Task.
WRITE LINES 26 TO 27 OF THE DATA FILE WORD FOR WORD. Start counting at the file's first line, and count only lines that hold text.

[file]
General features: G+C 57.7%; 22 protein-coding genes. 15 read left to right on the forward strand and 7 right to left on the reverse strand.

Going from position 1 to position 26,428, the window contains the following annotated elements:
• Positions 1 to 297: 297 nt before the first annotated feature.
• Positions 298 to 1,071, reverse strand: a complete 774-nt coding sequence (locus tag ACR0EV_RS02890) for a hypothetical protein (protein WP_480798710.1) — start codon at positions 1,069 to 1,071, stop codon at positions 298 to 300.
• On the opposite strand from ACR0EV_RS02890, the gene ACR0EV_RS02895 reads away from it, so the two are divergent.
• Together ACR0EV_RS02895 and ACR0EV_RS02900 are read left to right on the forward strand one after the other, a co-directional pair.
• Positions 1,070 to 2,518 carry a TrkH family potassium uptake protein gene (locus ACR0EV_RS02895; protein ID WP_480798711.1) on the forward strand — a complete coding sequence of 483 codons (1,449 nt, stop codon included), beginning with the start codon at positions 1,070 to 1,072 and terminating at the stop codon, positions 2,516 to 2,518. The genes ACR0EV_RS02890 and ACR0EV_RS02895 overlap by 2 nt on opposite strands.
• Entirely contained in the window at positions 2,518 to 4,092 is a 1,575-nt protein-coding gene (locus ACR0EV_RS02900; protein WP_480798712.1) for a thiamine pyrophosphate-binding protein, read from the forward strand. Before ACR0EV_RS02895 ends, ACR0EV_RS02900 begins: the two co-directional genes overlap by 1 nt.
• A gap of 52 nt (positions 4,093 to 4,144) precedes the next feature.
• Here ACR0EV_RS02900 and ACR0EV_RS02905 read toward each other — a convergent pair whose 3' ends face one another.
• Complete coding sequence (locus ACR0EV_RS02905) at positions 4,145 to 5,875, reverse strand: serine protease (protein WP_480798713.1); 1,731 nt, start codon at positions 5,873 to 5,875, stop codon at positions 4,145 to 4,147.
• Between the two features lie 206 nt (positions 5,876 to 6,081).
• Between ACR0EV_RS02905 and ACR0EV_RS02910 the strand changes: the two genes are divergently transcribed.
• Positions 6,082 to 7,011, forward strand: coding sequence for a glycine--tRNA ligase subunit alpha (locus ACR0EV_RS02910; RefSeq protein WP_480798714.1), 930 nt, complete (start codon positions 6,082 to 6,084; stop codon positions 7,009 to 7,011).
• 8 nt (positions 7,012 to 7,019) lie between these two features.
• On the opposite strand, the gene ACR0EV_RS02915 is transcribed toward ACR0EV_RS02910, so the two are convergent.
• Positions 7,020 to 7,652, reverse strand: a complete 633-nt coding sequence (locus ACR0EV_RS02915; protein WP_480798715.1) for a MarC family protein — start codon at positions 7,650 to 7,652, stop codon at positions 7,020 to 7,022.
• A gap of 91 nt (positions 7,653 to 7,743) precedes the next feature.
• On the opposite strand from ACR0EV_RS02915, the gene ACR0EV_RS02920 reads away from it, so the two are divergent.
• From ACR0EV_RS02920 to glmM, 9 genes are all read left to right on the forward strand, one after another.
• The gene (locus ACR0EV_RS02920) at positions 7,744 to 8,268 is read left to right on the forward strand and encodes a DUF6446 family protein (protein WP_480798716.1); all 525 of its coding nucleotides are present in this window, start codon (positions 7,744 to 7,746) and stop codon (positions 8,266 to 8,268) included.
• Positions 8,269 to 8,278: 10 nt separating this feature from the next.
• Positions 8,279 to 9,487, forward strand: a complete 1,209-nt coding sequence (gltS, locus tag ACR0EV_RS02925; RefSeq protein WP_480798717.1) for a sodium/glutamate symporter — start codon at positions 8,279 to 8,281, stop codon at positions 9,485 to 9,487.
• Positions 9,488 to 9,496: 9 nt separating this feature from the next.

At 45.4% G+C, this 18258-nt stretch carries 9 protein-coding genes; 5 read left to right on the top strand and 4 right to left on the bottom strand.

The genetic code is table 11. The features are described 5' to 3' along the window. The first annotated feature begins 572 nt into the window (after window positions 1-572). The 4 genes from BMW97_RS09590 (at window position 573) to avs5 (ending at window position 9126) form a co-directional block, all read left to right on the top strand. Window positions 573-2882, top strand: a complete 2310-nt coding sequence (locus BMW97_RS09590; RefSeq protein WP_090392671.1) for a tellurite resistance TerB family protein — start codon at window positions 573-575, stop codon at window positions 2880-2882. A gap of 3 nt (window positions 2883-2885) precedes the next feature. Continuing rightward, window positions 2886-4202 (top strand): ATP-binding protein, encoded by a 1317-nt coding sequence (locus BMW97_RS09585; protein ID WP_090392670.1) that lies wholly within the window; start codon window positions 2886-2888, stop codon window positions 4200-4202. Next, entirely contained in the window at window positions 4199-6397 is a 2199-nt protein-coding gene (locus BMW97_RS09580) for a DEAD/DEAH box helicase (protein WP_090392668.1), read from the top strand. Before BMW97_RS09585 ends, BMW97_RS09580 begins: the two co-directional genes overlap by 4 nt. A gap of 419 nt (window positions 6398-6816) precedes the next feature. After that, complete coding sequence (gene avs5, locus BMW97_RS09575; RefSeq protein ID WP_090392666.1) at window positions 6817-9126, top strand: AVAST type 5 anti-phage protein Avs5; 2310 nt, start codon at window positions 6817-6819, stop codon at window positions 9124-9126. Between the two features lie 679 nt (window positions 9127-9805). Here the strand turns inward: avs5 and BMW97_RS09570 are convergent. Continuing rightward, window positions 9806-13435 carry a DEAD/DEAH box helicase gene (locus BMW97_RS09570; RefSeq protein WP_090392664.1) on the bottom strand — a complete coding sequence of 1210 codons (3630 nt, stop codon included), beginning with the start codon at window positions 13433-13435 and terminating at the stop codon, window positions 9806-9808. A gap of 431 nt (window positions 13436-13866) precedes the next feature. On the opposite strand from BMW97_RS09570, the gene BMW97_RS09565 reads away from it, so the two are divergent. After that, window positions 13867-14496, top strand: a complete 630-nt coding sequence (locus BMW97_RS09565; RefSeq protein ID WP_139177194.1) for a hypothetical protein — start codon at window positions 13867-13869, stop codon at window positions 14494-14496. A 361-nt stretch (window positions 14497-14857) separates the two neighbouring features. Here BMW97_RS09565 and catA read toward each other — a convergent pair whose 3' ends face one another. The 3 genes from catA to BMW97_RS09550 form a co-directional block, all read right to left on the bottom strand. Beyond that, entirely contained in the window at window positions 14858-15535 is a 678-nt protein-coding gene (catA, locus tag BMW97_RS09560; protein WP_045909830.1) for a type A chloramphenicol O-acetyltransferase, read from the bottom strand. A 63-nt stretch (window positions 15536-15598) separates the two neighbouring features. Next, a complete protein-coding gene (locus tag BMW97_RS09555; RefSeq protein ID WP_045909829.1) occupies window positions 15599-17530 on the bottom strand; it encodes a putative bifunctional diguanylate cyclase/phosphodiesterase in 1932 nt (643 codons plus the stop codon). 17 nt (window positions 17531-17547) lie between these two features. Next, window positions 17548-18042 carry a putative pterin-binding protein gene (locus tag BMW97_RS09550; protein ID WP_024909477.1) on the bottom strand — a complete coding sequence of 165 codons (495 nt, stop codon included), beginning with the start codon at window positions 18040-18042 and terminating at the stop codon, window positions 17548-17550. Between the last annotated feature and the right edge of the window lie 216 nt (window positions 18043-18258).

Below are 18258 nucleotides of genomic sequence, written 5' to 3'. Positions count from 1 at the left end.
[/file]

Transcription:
The genetic code is table 11. The features are described 5' to 3' along the window. The first annotated feature begins 572 nt into the window (after window positions 1-572). The 4 genes from BMW97_RS09590 (at window position 573) to avs5 (ending at window position 9126) form a co-directional block, all read left to right on the top strand. Window positions 573-2882, top strand: a complete 2310-nt coding sequence (locus BMW97_RS09590; RefSeq protein WP_090392671.1) for a tellurite resistance TerB family protein — start codon at window positions 573-575, stop codon at window positions 2880-2882. A gap of 3 nt (window positions 2883-2885) precedes the next feature. Continuing rightward, window positions 2886-4202 (top strand): ATP-binding protein, encoded by a 1317-nt coding sequence (locus BMW97_RS09585; protein ID WP_090392670.1) that lies wholly within the window; start codon window positions 2886-2888, stop codon window positions 4200-4202. Next, entirely contained in the window at window positions 4199-6397 is a 2199-nt protein-coding gene (locus BMW97_RS09580) for a DEAD/DEAH box helicase (protein WP_090392668.1), read from the top strand. Before BMW97_RS09585 ends, BMW97_RS09580 begins: the two co-directional genes overlap by 4 nt. A gap of 419 nt (window positions 6398-6816) precedes the next feature. After that, complete coding sequence (gene avs5, locus BMW97_RS09575; RefSeq protein ID WP_090392666.1) at window positions 6817-9126, top strand: AVAST type 5 anti-phage protein Avs5; 2310 nt, start codon at window positions 6817-6819, stop codon at window positions 9124-9126. Between the two features lie 679 nt (window positions 9127-9805). Here the strand turns inward: avs5 and BMW97_RS09570 are convergent. Continuing rightward, window positions 9806-13435 carry a DEAD/DEAH box helicase gene (locus BMW97_RS09570; RefSeq protein WP_090392664.1) on the bottom strand — a complete coding sequence of 1210 codons (3630 nt, stop codon included), beginning with the start codon at window positions 13433-13435 and terminating at the stop codon, window positions 9806-9808. A gap of 431 nt (window positions 13436-13866) precedes the next feature. On the opposite strand from BMW97_RS09570, the gene BMW97_RS09565 reads away from it, so the two are divergent. After that, window positions 13867-14496, top strand: a complete 630-nt coding sequence (locus BMW97_RS09565; RefSeq protein ID WP_139177194.1) for a hypothetical protein — start codon at window positions 13867-13869, stop codon at window positions 14494-14496. A 361-nt stretch (window positions 14497-14857) separates the two neighbouring features. Here BMW97_RS09565 and catA read toward each other — a convergent pair whose 3' ends face one another. The 3 genes from catA to BMW97_RS09550 form a co-directional block, all read right to left on the bottom strand. Beyond that, entirely contained in the window at window positions 14858-15535 is a 678-nt protein-coding gene (catA, locus tag BMW97_RS09560; protein WP_045909830.1) for a type A chloramphenicol O-acetyltransferase, read from the bottom strand. A 63-nt stretch (window positions 15536-15598) separates the two neighbouring features. Next, a complete protein-coding gene (locus tag BMW97_RS09555; RefSeq protein ID WP_045909829.1) occupies window positions 15599-17530 on the bottom strand; it encodes a putative bifunctional diguanylate cyclase/phosphodiesterase in 1932 nt (643 codons plus the stop codon). 17 nt (window positions 17531-17547) lie between these two features. Next, window positions 17548-18042 carry a putative pterin-binding protein gene (locus tag BMW97_RS09550; protein ID WP_024909477.1) on the bottom strand — a complete coding sequence of 165 codons (495 nt, stop codon included), beginning with the start codon at window positions 18040-18042 and terminating at the stop codon, window positions 17548-17550. Between the last annotated feature and the right edge of the window lie 216 nt (window positions 18043-18258).

Below are 18258 nucleotides of genomic sequence, written 5' to 3'. Positions count from 1 at the left end.